In the case of a classis the churches know that it will be held three months hence, and this narrows down the choice of date. Yet the date is set at the previous classis. Visits may have to be arranged, for instance, in connection with the exercise of discipline, when a consistory wants to ask the advice of classis. The brothers who are delegated may have to arrange their work or business so that they are able to attend; reports may have to be completed, and arrangements may have to be made. It is best when each church knows precisely when the next classis will be held.

The same applies to the other broader assemblies. That a regional synod is held every year and a general synod every third year makes it the more mandatory that the date is known well in advance. It is our experience that all sorts of reports especially for a general synod come in at the very last moment, so that consistories will have to scramble and have several extra meetings in order to study them and see whether they should approach the general synod with any proposal regarding the recommendations in these reports. One does not have to be a procrastinator for thinking that “there is still lots of time.” Knowing that there is a set date will be conducive to an early completion of assignments.

We do not have to assume that a church would unduly postpone the convening of a major assembly if that church had to set a date. But it is better that the date is set by the previous assembly than that it is left up to one church.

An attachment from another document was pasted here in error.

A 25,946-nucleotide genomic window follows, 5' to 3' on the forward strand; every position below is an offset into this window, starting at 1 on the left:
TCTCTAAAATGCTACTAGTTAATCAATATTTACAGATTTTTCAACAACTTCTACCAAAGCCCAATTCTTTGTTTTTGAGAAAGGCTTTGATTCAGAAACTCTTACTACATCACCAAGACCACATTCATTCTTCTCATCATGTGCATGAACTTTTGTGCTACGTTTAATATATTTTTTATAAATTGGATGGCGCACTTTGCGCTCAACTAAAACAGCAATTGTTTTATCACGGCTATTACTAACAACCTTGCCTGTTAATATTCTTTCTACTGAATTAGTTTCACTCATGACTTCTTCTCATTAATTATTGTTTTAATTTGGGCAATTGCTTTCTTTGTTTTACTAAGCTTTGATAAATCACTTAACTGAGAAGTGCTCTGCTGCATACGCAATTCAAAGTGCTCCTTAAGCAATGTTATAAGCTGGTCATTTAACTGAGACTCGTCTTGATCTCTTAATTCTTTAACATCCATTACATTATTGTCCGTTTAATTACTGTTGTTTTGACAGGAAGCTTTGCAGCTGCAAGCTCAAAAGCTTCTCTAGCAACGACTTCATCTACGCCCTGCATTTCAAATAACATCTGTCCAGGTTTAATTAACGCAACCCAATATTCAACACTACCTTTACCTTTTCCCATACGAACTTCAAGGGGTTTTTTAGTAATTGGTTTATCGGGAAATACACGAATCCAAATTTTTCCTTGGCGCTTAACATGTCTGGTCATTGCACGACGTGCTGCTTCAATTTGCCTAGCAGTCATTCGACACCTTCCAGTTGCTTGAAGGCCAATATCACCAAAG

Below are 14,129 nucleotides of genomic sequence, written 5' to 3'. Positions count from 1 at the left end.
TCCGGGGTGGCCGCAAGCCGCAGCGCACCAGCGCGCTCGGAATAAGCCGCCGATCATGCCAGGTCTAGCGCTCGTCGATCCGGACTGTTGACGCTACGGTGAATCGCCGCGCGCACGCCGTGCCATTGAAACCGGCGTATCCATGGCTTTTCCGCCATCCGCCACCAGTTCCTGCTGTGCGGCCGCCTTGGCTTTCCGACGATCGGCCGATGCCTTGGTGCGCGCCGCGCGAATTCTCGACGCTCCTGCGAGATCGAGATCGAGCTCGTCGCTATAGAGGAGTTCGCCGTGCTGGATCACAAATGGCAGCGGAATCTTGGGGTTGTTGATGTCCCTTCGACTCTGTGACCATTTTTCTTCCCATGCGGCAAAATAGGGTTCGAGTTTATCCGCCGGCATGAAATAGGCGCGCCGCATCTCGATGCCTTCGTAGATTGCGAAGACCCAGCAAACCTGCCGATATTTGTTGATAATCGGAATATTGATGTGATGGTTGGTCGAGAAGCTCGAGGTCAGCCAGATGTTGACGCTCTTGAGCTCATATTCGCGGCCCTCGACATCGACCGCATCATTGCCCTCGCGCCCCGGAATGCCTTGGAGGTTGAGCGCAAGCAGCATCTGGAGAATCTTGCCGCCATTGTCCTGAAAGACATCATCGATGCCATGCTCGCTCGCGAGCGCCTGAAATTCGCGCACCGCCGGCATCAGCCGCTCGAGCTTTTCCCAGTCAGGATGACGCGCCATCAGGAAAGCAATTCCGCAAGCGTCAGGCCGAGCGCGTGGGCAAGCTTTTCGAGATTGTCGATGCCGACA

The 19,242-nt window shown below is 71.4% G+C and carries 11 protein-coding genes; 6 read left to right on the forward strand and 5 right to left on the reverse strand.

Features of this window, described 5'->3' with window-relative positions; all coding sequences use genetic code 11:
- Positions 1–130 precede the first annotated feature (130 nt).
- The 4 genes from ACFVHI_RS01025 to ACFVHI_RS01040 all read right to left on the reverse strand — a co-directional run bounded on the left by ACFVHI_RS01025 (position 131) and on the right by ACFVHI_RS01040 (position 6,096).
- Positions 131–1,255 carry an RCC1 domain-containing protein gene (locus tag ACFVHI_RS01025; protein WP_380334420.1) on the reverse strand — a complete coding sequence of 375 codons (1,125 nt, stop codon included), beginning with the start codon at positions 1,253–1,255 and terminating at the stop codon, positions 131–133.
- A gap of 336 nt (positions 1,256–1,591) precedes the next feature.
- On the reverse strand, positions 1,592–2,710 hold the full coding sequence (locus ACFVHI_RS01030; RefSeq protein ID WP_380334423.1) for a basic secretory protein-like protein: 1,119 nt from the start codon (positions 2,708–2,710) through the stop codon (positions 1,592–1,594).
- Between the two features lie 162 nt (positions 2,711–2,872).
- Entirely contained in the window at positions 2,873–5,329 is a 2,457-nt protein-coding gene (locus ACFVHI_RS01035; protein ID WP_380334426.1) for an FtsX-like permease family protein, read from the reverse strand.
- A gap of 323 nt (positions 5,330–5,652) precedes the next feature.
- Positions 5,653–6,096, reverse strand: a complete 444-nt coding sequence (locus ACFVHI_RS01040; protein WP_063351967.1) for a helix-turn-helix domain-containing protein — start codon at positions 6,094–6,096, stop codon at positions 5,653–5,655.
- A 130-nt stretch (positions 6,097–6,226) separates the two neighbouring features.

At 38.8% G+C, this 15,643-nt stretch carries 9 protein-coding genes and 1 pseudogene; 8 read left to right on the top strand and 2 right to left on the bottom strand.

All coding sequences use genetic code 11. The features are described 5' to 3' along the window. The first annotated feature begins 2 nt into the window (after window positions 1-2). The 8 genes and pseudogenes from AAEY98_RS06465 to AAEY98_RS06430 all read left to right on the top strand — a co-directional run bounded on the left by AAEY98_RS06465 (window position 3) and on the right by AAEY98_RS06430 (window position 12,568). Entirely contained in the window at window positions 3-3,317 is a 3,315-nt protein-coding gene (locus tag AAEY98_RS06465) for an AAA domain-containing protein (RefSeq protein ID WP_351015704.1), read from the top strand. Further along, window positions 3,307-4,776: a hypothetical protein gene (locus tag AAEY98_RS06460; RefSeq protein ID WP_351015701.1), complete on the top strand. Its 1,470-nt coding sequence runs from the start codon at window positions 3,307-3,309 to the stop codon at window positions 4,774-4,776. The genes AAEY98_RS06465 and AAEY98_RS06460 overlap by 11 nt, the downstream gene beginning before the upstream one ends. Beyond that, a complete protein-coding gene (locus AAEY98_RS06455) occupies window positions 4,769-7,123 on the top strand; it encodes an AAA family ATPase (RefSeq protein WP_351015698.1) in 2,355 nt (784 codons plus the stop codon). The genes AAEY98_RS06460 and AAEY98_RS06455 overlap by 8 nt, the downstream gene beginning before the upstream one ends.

The same applies to the place where the assembly is to be held. In general, the place to be chosen should be easily accessible so that the burdens of travel are divided as equally as possible among the members. Classes are usually held in the same place; regional and general synods are mostly held in the place where the convening church is. However, it is up to each broader assembly to deviate from the custom. The first two general synods were both held in Carman MB, although the convening church for the 1954 synod was the church at Chatham, and Coaldale for the one of 1958. This was done to divide the travelling time equally between the brothers from the East and those from the West. This argument does not weigh as heavy any longer, because of the frequent use of air travel.